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Treating Fear of Flying Using Biofeedback and Virtual Reality Therapy

August 7, 2010

Treating Fear of Flying Using Biofeedback and Virtual Reality Therapy

Fear of flying is a growing problem, that currently affects about 25 Million Americans.

Fearful flyers can be classified into three subtypes:
Avoiders: those who avoid flying all together and experience intense anxiety at the thought of being on an airplane
“White Knuckle Flyers”, those who limit airplane travel to an absolute minimum and who fly with intense anxiety
– Mild Anxiety Flyers-those who experience anxiety at different parts of the flight experience, usually while boarding, immediately after the doors close and right before take-off

The study featured in this book compared two behavior therapy programs for the treatment of Flight Anxiety.  Both treatments used virtual reality and biofeedback therapy but in 2 different treatment models.

The study was conducted on a total of 40 participants who had a fear of flying: 20 patients were treated using the experimental model known as the “Competing Response Method” and 20 with the existing standard of treatment, known as the “Strict Exposure Method”.

Both groups received Virtual Reality (VR) as the method exposure to the stimulus and biofeedback on autonomic functioning (heart rate, breathing rate, and skin response).

“Strict Exposure Method” or the control group was treated with graded exposure, where the participants were repeatedly exposed to flight situations through use of the Virtual Reality Therapy (VR) while receiving continuous biofeedback on physiological sensations.

The experimental group was treated using a “Competing Response Method” based on systematic desensitization. With this method participants were repeatedly exposed to flight situations through Virtual Reality (VR) while engaging in relaxation techniques to counter the anxiety response. They were taught to alter their breathing through the continuous feedback provided by the biofeedback on physiological sensations (Heart rate, breathing and skin response).

Outcome measures on flight and general anxiety focusing on both thoughts and physical symptoms of anxiety revealed that while both treatment models were effective at reducing or eliminating flight anxiety, the experimental treatment (as developed by Dr. Albin) relying on the “Competing Response Method’ was significantly better.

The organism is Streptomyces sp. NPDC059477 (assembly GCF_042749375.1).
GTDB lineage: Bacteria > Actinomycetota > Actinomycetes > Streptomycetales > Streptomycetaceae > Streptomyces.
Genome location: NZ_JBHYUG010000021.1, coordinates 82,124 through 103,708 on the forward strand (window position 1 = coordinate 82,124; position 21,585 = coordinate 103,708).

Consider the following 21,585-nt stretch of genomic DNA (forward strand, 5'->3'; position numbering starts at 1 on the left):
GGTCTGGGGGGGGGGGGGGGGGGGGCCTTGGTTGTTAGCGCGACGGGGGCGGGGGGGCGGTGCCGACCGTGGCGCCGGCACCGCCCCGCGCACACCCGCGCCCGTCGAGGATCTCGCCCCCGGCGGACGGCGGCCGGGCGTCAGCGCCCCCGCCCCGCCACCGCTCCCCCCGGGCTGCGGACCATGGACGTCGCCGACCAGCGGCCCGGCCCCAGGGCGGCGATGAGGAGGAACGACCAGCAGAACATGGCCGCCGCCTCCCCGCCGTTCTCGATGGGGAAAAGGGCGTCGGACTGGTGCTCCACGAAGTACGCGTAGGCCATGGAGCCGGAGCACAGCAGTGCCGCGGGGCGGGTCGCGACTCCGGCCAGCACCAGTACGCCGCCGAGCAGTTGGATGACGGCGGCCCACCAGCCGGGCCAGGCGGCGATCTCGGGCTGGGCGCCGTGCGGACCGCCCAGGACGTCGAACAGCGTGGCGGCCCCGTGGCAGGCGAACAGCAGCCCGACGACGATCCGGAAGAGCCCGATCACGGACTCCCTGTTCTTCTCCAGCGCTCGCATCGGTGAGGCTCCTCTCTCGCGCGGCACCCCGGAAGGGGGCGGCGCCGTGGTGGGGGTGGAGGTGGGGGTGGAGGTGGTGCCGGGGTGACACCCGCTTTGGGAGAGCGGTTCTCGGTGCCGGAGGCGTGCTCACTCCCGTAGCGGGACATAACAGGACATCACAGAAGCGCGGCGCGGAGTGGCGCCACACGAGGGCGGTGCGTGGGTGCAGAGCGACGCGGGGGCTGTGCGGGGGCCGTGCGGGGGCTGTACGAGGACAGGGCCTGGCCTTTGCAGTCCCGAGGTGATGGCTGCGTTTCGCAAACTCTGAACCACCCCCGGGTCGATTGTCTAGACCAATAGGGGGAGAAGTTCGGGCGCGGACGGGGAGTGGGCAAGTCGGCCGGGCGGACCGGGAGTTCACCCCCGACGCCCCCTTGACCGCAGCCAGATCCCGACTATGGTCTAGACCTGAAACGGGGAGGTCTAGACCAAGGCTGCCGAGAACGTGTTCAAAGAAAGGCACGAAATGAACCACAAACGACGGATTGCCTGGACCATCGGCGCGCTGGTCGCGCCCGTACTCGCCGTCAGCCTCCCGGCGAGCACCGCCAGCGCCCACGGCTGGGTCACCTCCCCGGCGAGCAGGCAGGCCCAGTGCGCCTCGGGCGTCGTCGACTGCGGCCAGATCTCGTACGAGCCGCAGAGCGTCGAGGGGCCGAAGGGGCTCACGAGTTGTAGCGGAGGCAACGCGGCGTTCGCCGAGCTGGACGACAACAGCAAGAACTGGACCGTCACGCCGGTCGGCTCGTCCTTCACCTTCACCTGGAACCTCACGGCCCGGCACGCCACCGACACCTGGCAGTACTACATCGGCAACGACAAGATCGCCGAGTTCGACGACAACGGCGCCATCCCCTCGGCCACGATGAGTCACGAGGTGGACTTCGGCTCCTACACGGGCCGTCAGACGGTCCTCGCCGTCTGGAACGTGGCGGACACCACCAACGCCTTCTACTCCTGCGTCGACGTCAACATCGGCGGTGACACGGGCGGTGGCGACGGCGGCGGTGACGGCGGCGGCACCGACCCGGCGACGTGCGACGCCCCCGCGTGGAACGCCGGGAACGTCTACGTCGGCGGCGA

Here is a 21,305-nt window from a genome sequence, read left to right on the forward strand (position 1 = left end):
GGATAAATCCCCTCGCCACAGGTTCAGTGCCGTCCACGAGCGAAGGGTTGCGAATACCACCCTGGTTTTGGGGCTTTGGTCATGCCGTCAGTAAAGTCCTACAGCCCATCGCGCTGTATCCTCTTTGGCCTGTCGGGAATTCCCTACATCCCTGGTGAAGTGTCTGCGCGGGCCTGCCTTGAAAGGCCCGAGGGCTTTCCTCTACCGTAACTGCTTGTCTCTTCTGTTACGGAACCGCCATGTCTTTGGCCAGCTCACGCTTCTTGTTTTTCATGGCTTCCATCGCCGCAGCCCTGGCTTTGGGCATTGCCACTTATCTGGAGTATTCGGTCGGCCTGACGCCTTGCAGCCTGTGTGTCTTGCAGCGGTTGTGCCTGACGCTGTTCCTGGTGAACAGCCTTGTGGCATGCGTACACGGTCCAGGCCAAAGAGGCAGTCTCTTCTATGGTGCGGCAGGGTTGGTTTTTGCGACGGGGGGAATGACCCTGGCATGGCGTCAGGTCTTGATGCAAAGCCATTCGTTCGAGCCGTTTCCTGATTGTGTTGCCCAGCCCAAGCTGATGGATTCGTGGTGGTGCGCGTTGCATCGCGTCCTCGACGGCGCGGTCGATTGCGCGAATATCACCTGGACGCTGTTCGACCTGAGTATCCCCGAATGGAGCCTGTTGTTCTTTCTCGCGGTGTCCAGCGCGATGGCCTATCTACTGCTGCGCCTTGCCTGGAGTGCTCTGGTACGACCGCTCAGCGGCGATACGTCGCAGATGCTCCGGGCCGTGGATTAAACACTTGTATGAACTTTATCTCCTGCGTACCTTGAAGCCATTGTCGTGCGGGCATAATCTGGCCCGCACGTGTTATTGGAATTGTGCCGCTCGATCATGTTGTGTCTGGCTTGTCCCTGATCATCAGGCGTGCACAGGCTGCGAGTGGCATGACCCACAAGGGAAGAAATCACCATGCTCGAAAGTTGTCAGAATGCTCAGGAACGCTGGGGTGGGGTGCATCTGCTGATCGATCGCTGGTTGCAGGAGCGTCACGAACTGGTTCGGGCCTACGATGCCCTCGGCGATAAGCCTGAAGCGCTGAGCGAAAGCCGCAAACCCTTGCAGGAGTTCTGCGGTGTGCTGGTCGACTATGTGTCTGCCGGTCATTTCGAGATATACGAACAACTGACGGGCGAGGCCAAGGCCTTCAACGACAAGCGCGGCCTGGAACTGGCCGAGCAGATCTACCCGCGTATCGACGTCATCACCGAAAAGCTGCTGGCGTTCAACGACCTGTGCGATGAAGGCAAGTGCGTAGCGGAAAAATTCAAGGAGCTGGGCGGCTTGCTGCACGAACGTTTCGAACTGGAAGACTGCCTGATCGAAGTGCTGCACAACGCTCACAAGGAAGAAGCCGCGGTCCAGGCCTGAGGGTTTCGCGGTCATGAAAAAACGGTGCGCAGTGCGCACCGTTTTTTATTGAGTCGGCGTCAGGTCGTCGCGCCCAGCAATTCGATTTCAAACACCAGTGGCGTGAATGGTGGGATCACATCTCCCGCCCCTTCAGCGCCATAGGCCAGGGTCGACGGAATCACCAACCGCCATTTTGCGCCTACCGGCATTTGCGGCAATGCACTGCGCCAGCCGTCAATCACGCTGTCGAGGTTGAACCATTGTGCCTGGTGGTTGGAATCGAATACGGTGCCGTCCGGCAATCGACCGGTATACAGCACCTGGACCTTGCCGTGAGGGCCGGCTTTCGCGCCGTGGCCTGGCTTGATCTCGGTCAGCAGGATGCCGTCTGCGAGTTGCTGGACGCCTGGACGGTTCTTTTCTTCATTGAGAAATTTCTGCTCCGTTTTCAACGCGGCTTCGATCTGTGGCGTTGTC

See Dr. Jayme Albin in action working with a patient with Phobias YouTube

Dr. Jayme Albin is an expert in treating phobias using Virtual Reality, Biofeedback and other exposure methods. For more information or to inquire about scheduling an appointment please contact
212-631-1133 or

2 Comments leave one →
  1. August 10, 2010 11:02 pm

    Wonderful way of treatment. This method is I think very exciting. Though I am a supporter of the conventional cognitive behavioral therapy because I knew some people who underwent the program who think that it was great and it helped them a great deal in becoming aware of the faulty areas of their thinking and how to change them, but I also think that this method is just great. Thanks for posting

  2. josefina Argüello permalink
    August 24, 2010 7:07 pm

    I hate flying. No, it’s not the frustrating obstacle course of shoe removal, sweeps and patdowns, oppressive crowds, interminable queues, perspiratory delays and airplane food (or lack of it) that makes every trip a challenge. (Though all of the above are worthy reasons to dread air travel.) No, for me, it’s the loss of control that accompanies my first footsteps into the claustrophobic cylinder that my fervid imagination assumes will be my coffin. For the next however-many hours, my life is out of my hands — and I can no longer find refuge in my delusion that my health and safety are 100 percent under my control.

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